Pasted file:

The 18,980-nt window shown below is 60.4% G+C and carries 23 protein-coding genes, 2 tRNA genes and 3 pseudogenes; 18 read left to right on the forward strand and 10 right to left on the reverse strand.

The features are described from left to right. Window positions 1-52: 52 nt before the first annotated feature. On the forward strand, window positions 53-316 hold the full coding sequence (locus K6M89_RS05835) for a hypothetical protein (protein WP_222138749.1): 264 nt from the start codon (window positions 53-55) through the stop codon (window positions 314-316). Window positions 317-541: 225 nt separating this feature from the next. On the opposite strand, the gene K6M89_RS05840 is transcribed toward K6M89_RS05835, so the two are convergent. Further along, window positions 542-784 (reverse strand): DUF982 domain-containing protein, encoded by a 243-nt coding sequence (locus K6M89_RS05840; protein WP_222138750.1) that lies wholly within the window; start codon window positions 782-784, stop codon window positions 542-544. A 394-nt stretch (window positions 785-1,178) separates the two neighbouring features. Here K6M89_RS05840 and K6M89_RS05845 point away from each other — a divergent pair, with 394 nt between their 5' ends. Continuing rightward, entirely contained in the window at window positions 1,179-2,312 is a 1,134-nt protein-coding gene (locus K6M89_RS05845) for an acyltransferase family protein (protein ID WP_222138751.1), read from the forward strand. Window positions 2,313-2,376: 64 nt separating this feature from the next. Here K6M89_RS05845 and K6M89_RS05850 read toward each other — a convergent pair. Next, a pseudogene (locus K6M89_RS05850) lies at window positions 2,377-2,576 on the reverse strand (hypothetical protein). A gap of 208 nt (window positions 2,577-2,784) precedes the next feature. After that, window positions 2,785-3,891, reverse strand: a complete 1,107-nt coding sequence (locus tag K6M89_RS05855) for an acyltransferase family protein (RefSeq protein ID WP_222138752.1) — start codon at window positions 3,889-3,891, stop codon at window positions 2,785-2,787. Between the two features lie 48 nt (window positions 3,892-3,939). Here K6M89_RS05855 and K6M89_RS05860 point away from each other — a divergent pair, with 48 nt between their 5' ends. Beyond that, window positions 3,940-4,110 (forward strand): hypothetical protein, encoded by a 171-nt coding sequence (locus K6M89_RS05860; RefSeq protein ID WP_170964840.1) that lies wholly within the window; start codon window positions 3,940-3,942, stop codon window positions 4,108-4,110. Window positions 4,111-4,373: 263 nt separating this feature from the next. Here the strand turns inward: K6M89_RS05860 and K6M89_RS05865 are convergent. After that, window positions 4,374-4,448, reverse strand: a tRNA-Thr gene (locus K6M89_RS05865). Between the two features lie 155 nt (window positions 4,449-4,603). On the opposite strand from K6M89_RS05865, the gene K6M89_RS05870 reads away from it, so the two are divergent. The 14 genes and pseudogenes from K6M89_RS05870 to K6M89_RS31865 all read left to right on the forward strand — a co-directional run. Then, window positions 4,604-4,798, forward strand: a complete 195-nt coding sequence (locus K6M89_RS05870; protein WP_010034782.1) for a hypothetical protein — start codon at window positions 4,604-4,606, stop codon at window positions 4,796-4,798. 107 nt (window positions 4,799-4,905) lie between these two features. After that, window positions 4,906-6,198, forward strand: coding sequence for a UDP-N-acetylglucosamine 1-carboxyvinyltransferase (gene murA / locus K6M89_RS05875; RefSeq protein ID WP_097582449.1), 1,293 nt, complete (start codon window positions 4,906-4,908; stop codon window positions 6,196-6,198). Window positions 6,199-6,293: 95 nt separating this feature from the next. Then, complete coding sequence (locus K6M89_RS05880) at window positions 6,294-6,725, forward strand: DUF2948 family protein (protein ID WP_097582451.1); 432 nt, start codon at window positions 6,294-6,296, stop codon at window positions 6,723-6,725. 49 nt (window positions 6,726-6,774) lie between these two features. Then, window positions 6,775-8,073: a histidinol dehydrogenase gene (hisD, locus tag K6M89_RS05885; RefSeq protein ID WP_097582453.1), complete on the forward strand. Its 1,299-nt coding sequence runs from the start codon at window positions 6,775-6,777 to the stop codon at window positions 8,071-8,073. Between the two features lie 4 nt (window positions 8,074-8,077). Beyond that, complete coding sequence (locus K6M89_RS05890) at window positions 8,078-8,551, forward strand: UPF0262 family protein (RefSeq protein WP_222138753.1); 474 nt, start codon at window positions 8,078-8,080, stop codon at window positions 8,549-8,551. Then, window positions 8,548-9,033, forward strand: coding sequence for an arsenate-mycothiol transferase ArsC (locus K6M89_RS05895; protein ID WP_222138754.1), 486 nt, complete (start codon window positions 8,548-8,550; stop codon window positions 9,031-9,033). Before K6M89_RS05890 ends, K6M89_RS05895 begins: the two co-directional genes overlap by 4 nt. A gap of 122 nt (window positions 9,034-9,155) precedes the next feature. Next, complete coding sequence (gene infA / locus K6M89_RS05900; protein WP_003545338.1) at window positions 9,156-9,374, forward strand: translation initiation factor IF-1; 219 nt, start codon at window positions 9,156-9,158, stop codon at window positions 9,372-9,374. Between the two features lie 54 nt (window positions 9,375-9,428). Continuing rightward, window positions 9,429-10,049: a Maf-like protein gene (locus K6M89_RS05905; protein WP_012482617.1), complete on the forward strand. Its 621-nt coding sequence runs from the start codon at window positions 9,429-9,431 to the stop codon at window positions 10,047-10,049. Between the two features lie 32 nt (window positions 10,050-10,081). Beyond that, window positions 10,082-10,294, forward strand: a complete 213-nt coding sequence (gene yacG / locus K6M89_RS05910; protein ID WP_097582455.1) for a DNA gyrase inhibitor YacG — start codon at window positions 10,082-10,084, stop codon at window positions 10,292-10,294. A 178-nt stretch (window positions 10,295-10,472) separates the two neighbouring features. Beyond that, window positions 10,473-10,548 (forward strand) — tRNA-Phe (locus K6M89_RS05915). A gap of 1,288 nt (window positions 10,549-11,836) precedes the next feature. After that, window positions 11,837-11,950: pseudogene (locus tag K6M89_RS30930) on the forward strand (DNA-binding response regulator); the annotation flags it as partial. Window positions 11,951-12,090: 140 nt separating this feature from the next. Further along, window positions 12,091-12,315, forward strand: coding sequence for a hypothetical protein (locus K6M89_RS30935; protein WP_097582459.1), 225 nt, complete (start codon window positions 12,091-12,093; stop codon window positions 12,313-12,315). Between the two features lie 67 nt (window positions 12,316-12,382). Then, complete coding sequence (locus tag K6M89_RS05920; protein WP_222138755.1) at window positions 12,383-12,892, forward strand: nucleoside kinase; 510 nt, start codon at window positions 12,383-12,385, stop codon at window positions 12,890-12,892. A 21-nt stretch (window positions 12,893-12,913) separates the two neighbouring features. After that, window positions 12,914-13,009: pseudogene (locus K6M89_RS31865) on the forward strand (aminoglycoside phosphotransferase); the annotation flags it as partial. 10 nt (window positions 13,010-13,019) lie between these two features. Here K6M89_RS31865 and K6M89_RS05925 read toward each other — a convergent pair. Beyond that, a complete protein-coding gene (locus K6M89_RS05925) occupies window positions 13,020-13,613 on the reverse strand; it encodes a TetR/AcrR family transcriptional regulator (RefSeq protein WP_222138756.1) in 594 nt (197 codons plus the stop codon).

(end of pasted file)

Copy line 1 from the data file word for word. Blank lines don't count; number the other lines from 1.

The 18,980-nt window shown below is 60.4% G+C and carries 23 protein-coding genes, 2 tRNA genes and 3 pseudogenes; 18 read left to right on the forward strand and 10 right to left on the reverse strand.